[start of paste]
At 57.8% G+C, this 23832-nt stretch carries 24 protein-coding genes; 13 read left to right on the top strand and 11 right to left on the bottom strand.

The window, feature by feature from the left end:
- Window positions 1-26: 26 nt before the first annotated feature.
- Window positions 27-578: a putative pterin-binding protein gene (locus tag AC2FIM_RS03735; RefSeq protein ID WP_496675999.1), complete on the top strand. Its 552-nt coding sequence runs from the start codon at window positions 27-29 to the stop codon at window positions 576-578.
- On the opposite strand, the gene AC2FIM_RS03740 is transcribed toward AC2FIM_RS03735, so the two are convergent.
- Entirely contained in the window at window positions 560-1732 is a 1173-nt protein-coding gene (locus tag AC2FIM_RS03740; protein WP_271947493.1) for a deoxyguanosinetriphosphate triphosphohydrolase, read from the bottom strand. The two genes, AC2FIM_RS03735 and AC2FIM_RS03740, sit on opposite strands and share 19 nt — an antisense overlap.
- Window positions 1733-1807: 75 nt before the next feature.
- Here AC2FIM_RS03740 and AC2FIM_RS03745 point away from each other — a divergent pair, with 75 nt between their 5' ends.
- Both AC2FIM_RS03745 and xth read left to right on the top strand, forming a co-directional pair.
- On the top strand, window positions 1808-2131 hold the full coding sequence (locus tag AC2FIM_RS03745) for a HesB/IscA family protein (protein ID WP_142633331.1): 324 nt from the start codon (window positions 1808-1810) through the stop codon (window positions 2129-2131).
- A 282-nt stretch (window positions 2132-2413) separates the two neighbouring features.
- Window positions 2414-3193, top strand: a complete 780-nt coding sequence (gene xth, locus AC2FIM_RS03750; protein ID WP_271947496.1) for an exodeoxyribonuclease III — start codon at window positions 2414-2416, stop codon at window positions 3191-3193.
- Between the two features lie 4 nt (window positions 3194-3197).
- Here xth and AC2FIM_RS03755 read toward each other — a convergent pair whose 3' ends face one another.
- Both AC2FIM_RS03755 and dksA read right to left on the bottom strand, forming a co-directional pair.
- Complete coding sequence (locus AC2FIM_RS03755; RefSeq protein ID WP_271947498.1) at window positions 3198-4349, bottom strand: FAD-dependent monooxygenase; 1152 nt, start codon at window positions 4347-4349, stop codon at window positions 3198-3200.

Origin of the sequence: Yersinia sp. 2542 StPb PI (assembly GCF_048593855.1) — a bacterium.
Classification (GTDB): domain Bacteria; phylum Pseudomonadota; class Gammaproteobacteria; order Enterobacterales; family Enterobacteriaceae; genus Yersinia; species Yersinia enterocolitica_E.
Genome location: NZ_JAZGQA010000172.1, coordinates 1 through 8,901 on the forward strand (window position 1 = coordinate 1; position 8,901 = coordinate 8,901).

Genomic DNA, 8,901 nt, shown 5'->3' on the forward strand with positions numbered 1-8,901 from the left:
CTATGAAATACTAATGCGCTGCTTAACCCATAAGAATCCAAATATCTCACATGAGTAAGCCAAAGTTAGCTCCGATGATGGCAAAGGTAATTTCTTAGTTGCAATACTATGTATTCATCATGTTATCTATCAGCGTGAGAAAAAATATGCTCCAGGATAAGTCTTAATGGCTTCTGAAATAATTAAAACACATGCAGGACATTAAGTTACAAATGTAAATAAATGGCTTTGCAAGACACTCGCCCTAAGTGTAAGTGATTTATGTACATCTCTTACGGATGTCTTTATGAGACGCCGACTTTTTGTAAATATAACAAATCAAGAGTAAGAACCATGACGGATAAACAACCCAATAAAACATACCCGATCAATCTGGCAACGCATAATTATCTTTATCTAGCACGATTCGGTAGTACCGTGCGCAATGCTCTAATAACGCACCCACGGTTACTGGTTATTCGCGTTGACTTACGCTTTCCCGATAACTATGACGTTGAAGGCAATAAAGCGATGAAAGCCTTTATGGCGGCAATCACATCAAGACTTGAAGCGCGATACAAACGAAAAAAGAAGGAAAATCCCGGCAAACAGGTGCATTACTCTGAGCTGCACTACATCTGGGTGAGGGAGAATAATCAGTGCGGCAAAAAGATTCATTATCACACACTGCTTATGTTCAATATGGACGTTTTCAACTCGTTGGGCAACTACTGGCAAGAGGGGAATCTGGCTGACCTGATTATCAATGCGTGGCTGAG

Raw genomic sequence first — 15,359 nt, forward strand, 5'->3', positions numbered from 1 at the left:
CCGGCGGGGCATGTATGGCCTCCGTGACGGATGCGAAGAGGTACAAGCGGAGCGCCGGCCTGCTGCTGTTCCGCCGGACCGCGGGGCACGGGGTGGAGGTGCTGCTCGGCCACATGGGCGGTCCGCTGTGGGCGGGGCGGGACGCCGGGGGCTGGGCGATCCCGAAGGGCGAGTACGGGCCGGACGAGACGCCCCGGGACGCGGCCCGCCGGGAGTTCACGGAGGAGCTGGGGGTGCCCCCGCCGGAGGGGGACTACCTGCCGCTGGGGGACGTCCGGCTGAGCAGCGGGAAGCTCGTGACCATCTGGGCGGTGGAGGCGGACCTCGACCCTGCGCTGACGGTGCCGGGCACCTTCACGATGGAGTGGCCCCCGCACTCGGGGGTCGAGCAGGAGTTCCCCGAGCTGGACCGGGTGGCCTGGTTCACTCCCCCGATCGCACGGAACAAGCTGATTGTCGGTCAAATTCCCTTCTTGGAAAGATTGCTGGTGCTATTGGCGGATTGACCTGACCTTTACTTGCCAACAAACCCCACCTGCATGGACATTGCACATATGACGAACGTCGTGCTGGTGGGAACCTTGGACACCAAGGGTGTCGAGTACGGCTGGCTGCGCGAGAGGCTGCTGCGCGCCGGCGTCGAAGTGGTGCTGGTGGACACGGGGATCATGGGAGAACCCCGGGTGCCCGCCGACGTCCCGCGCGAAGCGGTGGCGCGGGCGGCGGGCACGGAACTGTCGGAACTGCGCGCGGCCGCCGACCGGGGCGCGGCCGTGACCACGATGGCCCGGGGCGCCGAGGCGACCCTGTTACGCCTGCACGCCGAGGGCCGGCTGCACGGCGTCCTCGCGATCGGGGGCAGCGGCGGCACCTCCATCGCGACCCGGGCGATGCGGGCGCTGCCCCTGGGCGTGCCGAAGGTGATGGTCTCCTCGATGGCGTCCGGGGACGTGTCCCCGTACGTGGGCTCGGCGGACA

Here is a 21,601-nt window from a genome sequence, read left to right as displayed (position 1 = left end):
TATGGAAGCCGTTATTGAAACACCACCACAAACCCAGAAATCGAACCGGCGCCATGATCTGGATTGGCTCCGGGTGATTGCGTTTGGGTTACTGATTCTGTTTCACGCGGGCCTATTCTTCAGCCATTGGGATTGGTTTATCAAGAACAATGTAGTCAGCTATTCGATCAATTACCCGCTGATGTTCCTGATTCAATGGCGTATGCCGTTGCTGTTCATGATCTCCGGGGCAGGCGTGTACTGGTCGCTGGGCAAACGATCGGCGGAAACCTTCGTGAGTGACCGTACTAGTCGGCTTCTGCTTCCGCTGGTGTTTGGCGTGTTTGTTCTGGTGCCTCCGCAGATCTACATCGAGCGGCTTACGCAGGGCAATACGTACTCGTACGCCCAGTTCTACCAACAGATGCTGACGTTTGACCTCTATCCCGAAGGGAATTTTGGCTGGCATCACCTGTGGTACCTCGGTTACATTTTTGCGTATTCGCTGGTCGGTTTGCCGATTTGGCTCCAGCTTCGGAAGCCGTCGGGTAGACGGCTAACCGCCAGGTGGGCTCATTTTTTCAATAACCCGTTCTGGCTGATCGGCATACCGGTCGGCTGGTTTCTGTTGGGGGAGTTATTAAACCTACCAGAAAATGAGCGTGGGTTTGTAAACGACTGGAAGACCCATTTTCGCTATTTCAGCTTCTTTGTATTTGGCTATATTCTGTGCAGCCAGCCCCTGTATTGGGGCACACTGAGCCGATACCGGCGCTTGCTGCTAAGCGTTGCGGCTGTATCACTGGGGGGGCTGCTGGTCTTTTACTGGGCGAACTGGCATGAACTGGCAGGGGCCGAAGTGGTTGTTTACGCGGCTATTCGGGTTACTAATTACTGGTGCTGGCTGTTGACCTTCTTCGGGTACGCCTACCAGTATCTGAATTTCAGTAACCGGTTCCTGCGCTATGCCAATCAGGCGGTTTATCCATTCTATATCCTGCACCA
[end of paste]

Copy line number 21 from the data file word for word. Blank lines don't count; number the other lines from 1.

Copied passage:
CTATGAAATACTAATGCGCTGCTTAACCCATAAGAATCCAAATATCTCACATGAGTAAGCCAAAGTTAGCTCCGATGATGGCAAAGGTAATTTCTTAGTTGCAATACTATGTATTCATCATGTTATCTATCAGCGTGAGAAAAAATATGCTCCAGGATAAGTCTTAATGGCTTCTGAAATAATTAAAACACATGCAGGACATTAAGTTACAAATGTAAATAAATGGCTTTGCAAGACACTCGCCCTAAGTGTAAGTGATTTATGTACATCTCTTACGGATGTCTTTATGAGACGCCGACTTTTTGTAAATATAACAAATCAAGAGTAAGAACCATGACGGATAAACAACCCAATAAAACATACCCGATCAATCTGGCAACGCATAATTATCTTTATCTAGCACGATTCGGTAGTACCGTGCGCAATGCTCTAATAACGCACCCACGGTTACTGGTTATTCGCGTTGACTTACGCTTTCCCGATAACTATGACGTTGAAGGCAATAAAGCGATGAAAGCCTTTATGGCGGCAATCACATCAAGACTTGAAGCGCGATACAAACGAAAAAAGAAGGAAAATCCCGGCAAACAGGTGCATTACTCTGAGCTGCACTACATCTGGGTGAGGGAGAATAATCAGTGCGGCAAAAAGATTCATTATCACACACTGCTTATGTTCAATATGGACGTTTTCAACTCGTTGGGCAACTACTGGCAAGAGGGGAATCTGGCTGACCTGATTATCAATGCGTGGCTGAG